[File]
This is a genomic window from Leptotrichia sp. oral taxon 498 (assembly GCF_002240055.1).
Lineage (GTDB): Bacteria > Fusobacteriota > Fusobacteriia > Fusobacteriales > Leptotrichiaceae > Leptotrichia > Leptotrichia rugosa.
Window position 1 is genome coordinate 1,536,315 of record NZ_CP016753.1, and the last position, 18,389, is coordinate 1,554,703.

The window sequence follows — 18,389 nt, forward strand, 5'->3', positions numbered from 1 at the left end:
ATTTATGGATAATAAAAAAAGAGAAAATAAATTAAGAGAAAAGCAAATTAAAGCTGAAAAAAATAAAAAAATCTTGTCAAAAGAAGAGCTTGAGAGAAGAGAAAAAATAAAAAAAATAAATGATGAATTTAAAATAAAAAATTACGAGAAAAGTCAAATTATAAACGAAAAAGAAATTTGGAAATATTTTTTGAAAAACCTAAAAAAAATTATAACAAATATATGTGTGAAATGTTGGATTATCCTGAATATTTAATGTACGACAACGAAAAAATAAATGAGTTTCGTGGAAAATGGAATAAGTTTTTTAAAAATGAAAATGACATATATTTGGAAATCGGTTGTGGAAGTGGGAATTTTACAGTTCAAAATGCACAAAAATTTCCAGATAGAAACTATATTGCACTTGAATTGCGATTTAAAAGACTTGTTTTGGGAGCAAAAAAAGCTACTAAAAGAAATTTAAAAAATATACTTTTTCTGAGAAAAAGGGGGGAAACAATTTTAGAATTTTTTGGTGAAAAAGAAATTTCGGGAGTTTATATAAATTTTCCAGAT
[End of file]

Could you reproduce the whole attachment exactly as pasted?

This is a genomic window from Leptotrichia sp. oral taxon 498 (assembly GCF_002240055.1).
Lineage (GTDB): Bacteria > Fusobacteriota > Fusobacteriia > Fusobacteriales > Leptotrichiaceae > Leptotrichia > Leptotrichia rugosa.
Window position 1 is genome coordinate 1,536,315 of record NZ_CP016753.1, and the last position, 18,389, is coordinate 1,554,703.

The window sequence follows — 18,389 nt, forward strand, 5'->3', positions numbered from 1 at the left end:
ATTTATGGATAATAAAAAAAGAGAAAATAAATTAAGAGAAAAGCAAATTAAAGCTGAAAAAAATAAAAAAATCTTGTCAAAAGAAGAGCTTGAGAGAAGAGAAAAAATAAAAAAAATAAATGATGAATTTAAAATAAAAAATTACGAGAAAAGTCAAATTATAAACGAAAAAGAAATTTGGAAATATTTTTTGAAAAACCTAAAAAAAATTATAACAAATATATGTGTGAAATGTTGGATTATCCTGAATATTTAATGTACGACAACGAAAAAATAAATGAGTTTCGTGGAAAATGGAATAAGTTTTTTAAAAATGAAAATGACATATATTTGGAAATCGGTTGTGGAAGTGGGAATTTTACAGTTCAAAATGCACAAAAATTTCCAGATAGAAACTATATTGCACTTGAATTGCGATTTAAAAGACTTGTTTTGGGAGCAAAAAAAGCTACTAAAAGAAATTTAAAAAATATACTTTTTCTGAGAAAAAGGGGGGAAACAATTTTAGAATTTTTTGGTGAAAAAGAAATTTCGGGAGTTTATATAAATTTTCCAGAT